Tata Steel has said unequivocally that without government support for the transition, it will be forced to shut Port Talbot Steelworks. It has already shut its coke ovens in March and plans to shut one of its two blast furnaces by the end of June and the other by the end of September.

The company’s downstream assets that make value-added steel will rely on imported semi-finished steel in the interim.

What is the Labour party’s stand?

The Labour party, which currently forms the opposition in the UK, has called for fresh negotiations post the 4 July general election, if it wins. The Labour party is currently running ahead in opinion polls.

Labour’s Jonathan Reynolds, who is the shadow business secretary, has said a better deal could be struck with “an outcome that might not be what all of us ideally want, but will work better for everybody. Most of all for the people here in Port Talbot," the BBC reported. 

Reynolds has urged Tata Steel to wait until after the election and engage in fresh talks with new the government in “good faith". 

A shadow secretary is part of the shadow cabinet in the UK that follows and scrutinises the cabinet’s actions.

Workers’ unions at Port Talbot have urged Tata Steel to keep one blast furnace running till the new electric furnace becomes operational, expected by the end of 2027. Tata Steel has rejected this plan, calling it technically, operationally and financially unviable. 

What did Tata Steel say?

In a statement on Tuesday, Tata Steel said the company was “apprehensive" reading UK media reports that suggest that its deal with the UK government may be in peril due to policy differences between the Conservative and Labour parties.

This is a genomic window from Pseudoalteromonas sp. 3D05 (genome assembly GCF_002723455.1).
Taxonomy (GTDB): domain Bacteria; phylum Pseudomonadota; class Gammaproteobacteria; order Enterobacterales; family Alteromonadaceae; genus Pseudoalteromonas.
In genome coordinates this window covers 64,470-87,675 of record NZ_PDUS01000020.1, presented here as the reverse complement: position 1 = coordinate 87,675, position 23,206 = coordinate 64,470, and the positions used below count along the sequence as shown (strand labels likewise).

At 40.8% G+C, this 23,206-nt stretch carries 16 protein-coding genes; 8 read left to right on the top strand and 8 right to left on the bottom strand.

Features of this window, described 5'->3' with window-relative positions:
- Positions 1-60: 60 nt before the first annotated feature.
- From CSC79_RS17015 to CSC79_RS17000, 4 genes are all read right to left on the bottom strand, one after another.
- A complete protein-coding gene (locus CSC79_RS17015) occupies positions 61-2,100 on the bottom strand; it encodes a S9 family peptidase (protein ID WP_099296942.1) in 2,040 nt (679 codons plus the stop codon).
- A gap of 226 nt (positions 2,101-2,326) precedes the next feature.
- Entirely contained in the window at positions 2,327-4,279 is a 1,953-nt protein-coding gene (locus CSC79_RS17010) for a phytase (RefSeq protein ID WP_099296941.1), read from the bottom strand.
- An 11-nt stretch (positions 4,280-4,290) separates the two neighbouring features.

The company reiterated its stand that its blast furnaces and coke ovens in the UK are “nearing their end of life, are operationally unstable and are resulting in unsustainable financial losses".

The company said the proposed £500-million grant from the UK Government is ringfenced for building the new electric arc furnaces, and not linked to its financial losses. The existing assets were unstable, “whose closure is now underway and immutable", the company said Tuesday.

“We are therefore concerned with the UK media reports since yesterday as further political uncertainty on the timing and form of the grant will place the EAF project and the long-term future of steelmaking at Port Talbot at significant risk," the company said.

Separately, Rajesh Nair, chief executive of Tata Steel UK, told employees in a letter at the end of May that “neither the general election nor its outcome has any impact on the timings or our decision to proceed with the winding down of our heavy-end operation", the Financial Times reported.

The British daily also reported that the agreement between Tata Steel and the UK government is yet to be signed off by the UK’s department for business and trade.